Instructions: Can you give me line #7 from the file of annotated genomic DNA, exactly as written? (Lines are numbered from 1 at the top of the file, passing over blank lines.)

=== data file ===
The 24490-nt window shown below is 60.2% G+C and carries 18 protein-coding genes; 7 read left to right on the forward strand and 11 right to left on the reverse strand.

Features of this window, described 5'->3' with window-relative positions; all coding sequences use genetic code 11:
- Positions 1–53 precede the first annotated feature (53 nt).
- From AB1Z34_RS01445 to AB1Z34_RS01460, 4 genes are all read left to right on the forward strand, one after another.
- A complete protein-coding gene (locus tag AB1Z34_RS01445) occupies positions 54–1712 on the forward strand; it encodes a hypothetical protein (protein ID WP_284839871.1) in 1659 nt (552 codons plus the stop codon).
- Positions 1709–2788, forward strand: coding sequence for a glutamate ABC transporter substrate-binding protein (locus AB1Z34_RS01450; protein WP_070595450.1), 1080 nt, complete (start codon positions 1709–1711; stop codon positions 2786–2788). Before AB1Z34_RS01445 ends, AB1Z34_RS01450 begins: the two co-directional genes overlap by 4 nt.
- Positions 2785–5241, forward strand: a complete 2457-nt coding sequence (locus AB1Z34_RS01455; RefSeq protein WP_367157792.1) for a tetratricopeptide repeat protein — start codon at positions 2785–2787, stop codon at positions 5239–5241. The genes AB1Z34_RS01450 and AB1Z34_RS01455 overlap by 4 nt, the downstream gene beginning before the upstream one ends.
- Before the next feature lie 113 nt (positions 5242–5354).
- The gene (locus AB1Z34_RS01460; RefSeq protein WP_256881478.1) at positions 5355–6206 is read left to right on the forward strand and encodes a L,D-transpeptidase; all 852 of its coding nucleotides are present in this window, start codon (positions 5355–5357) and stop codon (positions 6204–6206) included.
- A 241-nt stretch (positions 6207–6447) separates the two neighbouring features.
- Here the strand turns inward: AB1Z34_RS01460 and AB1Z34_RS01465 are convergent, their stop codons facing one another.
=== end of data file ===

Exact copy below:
- Positions 2785–5241, forward strand: a complete 2457-nt coding sequence (locus AB1Z34_RS01455; RefSeq protein WP_367157792.1) for a tetratricopeptide repeat protein — start codon at positions 2785–2787, stop codon at positions 5239–5241. The genes AB1Z34_RS01450 and AB1Z34_RS01455 overlap by 4 nt, the downstream gene beginning before the upstream one ends.